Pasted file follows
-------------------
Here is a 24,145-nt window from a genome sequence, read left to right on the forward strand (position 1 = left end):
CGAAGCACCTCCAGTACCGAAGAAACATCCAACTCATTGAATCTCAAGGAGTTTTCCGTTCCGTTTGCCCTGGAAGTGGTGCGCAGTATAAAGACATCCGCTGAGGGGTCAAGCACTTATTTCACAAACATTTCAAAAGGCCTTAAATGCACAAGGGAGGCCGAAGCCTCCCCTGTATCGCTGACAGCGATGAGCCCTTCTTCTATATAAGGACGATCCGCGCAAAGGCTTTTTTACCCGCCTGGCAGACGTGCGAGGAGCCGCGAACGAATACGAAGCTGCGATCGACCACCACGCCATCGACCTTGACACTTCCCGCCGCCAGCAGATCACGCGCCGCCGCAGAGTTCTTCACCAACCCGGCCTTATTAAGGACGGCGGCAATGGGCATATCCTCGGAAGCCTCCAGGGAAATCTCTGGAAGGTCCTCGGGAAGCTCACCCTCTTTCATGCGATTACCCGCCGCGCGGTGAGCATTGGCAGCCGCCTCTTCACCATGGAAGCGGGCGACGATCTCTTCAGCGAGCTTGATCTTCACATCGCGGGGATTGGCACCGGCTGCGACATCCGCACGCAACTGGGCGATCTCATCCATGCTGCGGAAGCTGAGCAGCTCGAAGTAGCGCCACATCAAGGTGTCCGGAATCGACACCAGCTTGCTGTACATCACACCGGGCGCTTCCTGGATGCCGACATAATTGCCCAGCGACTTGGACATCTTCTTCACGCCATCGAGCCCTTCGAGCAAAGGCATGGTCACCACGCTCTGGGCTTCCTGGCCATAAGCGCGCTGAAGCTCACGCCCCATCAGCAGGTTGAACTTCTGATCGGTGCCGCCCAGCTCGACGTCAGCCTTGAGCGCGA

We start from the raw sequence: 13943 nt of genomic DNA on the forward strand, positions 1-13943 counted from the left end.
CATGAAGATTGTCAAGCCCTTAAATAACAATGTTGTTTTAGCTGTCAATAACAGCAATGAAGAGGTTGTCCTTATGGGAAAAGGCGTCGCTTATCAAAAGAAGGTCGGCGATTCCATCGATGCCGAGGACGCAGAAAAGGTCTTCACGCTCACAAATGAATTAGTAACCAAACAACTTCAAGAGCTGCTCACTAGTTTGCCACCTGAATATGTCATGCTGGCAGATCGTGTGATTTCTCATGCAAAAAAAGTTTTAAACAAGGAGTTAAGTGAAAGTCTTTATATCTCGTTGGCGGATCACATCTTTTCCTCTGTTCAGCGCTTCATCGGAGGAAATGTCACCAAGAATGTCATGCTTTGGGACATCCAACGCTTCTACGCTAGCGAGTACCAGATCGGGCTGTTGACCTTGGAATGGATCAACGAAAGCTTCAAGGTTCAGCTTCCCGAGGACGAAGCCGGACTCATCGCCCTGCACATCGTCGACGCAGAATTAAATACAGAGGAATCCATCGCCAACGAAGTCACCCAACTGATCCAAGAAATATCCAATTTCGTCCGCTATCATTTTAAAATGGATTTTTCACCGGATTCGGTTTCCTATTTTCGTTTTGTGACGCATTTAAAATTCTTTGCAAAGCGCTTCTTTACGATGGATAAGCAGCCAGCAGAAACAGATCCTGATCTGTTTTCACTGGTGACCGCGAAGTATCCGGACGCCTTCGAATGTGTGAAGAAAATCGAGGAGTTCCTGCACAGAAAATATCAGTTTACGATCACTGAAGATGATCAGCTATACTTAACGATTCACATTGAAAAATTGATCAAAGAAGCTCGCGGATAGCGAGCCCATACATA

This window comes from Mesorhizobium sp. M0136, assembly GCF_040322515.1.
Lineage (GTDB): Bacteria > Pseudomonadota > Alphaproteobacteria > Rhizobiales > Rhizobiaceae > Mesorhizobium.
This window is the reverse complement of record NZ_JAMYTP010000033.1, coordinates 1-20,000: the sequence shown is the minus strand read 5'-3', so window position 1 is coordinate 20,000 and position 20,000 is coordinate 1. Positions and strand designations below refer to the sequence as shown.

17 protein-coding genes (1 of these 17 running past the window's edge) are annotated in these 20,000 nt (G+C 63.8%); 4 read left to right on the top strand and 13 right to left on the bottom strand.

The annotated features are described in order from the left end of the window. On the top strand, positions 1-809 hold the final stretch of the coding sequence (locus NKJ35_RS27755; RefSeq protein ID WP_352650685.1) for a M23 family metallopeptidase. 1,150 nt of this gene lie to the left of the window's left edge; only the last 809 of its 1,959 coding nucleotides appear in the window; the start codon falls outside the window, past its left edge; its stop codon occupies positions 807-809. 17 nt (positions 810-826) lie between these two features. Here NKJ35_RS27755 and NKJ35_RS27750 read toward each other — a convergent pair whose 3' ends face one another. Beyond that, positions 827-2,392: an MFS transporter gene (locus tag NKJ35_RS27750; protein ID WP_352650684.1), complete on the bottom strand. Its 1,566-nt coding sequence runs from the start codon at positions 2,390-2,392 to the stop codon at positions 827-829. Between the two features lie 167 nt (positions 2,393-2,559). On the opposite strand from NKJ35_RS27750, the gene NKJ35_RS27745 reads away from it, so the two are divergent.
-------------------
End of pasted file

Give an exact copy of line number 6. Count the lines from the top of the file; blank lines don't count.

Lineage (GTDB): Bacteria > Pseudomonadota > Alphaproteobacteria > Rhizobiales > Rhizobiaceae > Mesorhizobium.